Your loan partner won’t just want to look at business finances, either. Most new companies don’t have a long credit history, nor do they necessarily have enough financial records to give lenders a complete picture of their company’s profits, losses, and expenses. Your personal financial records help make up the difference—the logic being that you’ll handle your business finances in a similar manner as your personal finances.
Whether you’re just starting out, funding an expansion, or want to purchase new equipment, lenders want to know a few basics about your optometry practice before financing your objectives. Chief among them are the purpose for your, any existing loans you have, and your business finances.
Lenders will usually ask for details about how you intend to spend the optometry practice financing you’re seeking. Some uses are more appealing than others—say, for example, that you want to finance a new office. This is a more enticing prospect to lenders than using the money to advertise or market your business, since this may not provide as strong of a financial return on their investment. Make sure you know why you need the money in the first place, and be prepared to speak about the financial reasons why financing is your go-to option to make it happen.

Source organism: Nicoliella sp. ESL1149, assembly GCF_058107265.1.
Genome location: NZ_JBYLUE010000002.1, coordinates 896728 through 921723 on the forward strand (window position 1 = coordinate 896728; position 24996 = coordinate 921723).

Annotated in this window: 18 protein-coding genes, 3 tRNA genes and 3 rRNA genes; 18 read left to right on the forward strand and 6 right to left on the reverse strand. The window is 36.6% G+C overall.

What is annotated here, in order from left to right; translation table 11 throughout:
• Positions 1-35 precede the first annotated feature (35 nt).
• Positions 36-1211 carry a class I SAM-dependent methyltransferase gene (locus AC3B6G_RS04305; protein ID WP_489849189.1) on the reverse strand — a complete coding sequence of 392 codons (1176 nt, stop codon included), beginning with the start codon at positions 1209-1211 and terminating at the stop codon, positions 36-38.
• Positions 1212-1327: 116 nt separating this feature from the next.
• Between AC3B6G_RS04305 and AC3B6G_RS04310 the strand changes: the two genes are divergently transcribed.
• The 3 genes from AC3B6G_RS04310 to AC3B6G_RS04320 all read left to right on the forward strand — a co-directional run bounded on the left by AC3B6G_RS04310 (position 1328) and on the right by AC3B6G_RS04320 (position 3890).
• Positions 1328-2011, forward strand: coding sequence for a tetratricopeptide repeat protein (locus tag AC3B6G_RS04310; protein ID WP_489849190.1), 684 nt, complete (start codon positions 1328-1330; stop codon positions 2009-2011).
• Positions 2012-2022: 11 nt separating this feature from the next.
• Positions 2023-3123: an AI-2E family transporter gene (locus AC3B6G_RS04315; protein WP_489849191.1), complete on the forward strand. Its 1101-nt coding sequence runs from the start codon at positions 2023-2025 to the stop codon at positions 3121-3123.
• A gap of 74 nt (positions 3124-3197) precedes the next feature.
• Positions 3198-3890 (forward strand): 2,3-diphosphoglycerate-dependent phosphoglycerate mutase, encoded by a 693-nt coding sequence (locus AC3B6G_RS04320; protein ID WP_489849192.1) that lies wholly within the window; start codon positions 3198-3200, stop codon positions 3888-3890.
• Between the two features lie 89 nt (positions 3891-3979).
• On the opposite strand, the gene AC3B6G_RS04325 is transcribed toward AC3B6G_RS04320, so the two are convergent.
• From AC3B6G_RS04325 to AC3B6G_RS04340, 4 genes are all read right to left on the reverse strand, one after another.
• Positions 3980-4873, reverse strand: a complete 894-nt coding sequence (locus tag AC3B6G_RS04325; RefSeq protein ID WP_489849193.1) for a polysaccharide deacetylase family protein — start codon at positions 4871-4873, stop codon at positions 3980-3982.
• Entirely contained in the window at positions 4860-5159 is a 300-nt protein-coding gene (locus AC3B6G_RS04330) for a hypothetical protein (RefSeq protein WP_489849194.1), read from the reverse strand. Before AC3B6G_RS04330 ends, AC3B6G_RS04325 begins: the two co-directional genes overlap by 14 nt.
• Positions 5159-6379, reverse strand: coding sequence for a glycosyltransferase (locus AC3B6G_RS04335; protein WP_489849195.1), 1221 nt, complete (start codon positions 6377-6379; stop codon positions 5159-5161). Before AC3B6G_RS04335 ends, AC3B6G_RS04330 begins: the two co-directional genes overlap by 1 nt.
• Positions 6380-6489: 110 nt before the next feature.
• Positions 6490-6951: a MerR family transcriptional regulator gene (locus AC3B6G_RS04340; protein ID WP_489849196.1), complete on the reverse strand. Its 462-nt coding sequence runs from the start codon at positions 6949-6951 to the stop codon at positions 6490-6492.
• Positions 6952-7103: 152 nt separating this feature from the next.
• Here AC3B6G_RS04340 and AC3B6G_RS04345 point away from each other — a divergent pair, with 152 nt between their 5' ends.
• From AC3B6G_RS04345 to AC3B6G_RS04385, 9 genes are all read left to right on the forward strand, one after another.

Most lenders reserve their loans for applicants with good credit, strong financials, and an established history with debt. You don’t always have to be in business before you get a loan, but it certainly helps if you are. So long as you can put your best foot forward by providing as much financial information as possible, you’ll position yourself well in front of lenders and help make your case through rock-solid data.
Optometry practice financing comes in many forms. Finding the best option for your needs depends on your specific requirements, as these loans are not all created equal. Your perfect financing solution may depend on how quickly you need the loan, the amount of flexibility you need in paying it back, and your ability to offer collateral in exchange for financing when necessary.